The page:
LS: That’s been a part of my life. I have had a yoga practice for 15 years now and I started exploring things like acupuncture and natural medicines, Chinese herbs and things like that. I was trying to get pregnant around that same time and that is when all that started to come into my life. Western medicine didn’t know what to do. They took my hormone levels and literally my doctor said “I’m stumped. I don’t know why you’re not ovulating.” It was crazy and so I went to this Chinese herbal doctor in Chinatown. I was living in New York at the time. He brewed up a big bag of herbs and two weeks later my period started again, and you know, I hadn’t had it for years. And it started my journey. Yoga was a part of that, acupuncture was a part of that. And energy work. It just became a part of my life.

YD: Had you ever experienced reiki before?

LS: I did reiki for the first time while evolving this script and I fell in love with it. There’s research, right? So I did it for research because of a film! And now I go see this woman all the time. It blew my mind and I love it. So that’s how reiki came into the picture.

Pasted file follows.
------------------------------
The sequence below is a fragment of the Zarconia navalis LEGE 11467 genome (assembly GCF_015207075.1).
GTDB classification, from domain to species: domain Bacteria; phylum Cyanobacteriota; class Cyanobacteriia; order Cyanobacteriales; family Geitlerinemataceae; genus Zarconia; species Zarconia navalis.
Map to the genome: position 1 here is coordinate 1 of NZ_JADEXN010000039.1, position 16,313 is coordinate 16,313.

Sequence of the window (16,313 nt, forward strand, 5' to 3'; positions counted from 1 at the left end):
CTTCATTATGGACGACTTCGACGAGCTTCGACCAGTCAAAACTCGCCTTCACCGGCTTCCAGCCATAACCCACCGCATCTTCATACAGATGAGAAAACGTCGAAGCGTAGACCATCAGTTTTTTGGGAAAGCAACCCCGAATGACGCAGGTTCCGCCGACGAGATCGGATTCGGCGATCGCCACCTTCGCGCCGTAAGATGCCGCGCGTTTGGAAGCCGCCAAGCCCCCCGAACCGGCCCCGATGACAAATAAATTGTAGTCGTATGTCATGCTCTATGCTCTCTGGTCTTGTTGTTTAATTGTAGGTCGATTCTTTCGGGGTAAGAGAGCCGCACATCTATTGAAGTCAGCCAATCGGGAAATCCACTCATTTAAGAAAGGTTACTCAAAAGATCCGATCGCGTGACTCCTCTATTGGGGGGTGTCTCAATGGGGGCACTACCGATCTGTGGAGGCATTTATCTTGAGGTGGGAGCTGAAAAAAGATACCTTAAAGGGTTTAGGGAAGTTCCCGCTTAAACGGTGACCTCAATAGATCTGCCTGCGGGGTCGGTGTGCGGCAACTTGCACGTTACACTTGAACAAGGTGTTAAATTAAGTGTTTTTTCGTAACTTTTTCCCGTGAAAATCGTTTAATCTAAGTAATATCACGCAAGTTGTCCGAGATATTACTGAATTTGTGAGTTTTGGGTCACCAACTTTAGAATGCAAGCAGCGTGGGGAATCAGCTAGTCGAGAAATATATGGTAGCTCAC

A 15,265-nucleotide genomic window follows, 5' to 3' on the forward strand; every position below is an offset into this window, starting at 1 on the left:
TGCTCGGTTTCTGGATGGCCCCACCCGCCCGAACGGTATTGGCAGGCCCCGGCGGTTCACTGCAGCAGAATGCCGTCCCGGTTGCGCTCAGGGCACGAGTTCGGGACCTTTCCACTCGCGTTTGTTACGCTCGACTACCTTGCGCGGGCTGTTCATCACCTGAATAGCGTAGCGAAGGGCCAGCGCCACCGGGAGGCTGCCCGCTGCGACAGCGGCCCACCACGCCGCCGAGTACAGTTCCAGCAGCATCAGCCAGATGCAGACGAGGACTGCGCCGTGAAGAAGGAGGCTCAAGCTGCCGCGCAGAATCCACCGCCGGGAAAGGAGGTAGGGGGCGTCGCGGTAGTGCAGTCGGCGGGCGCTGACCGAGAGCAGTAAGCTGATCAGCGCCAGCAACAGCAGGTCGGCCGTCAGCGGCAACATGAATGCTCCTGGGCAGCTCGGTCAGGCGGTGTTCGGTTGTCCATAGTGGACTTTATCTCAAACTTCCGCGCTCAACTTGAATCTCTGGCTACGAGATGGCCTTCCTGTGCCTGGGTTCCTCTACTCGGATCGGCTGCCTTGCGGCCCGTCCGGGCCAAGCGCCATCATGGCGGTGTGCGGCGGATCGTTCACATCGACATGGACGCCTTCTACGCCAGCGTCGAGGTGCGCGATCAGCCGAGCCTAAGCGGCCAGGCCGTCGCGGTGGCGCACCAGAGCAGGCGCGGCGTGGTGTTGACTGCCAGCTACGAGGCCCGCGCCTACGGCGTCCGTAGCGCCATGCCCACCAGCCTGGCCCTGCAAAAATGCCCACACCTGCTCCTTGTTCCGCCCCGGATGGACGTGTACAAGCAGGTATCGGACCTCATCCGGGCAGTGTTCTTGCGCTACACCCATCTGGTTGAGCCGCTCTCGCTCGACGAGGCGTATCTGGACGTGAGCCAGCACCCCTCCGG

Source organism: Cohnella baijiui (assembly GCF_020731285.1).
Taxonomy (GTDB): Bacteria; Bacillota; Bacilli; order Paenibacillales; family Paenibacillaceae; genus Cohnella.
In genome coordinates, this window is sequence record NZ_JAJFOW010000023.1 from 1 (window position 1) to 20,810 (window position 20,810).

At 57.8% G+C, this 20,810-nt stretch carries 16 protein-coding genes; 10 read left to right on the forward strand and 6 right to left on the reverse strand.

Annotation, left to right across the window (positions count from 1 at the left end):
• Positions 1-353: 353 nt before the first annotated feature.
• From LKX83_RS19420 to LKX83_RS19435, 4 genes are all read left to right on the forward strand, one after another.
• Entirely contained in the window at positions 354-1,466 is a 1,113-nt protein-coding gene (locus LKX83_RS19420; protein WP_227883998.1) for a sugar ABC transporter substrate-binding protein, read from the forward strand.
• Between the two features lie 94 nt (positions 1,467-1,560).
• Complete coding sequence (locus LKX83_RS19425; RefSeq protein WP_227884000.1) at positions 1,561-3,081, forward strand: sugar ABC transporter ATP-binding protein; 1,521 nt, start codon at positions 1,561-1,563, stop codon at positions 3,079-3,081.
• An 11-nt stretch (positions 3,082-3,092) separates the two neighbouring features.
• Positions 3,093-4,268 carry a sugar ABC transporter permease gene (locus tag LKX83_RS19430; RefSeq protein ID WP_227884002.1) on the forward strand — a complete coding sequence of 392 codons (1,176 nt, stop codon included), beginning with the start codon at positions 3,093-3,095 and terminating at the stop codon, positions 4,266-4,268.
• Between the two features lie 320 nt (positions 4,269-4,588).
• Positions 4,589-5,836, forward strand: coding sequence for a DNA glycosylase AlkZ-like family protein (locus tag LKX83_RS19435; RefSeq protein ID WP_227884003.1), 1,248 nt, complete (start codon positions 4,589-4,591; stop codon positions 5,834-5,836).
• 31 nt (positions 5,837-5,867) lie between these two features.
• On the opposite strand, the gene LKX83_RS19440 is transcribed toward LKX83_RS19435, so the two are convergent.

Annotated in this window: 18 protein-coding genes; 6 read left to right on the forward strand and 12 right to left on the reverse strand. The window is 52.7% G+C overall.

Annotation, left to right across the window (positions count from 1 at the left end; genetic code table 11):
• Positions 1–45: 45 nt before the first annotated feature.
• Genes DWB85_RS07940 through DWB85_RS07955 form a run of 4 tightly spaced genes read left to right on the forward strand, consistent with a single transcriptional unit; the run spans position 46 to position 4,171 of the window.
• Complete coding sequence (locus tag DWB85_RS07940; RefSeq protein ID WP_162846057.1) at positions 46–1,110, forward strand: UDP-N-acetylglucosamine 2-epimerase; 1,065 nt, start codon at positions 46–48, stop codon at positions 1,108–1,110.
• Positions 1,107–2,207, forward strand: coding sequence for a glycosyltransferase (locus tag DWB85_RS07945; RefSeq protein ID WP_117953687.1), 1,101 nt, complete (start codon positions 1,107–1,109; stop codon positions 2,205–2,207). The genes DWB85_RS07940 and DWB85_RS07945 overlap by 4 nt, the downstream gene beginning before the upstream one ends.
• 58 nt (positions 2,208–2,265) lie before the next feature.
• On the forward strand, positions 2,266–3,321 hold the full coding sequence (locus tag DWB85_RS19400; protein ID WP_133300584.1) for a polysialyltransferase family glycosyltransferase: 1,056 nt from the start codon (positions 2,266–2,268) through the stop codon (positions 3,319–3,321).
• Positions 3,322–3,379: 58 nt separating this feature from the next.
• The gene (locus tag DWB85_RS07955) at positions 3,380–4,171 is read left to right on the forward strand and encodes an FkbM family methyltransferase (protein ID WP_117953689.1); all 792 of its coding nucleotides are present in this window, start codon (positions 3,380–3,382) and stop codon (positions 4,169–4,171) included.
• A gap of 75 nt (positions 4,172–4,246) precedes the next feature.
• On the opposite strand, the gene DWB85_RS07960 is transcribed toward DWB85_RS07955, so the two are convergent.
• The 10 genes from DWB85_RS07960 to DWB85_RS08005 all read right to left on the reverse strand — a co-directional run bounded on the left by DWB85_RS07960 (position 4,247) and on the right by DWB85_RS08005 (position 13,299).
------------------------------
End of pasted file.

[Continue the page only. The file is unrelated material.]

YD: Did any of the other cast members try it out? How did Allison Janney prepare for her role as reiki master?

LS: What was interesting with Allison  is that when I called her up and I pitched her the character she said, “I have to tell you, that years ago I went to see a reiki practitioner and I had a terrible experience.” She had a very bad taste in her mouth left over from this experience. And she said, “that was a while ago. And it could have also been because of my attitude. I might not have been in the right place for it but I don’t know if the person was that great.” She goes, “if you can find me a good practitioner, I will go again.”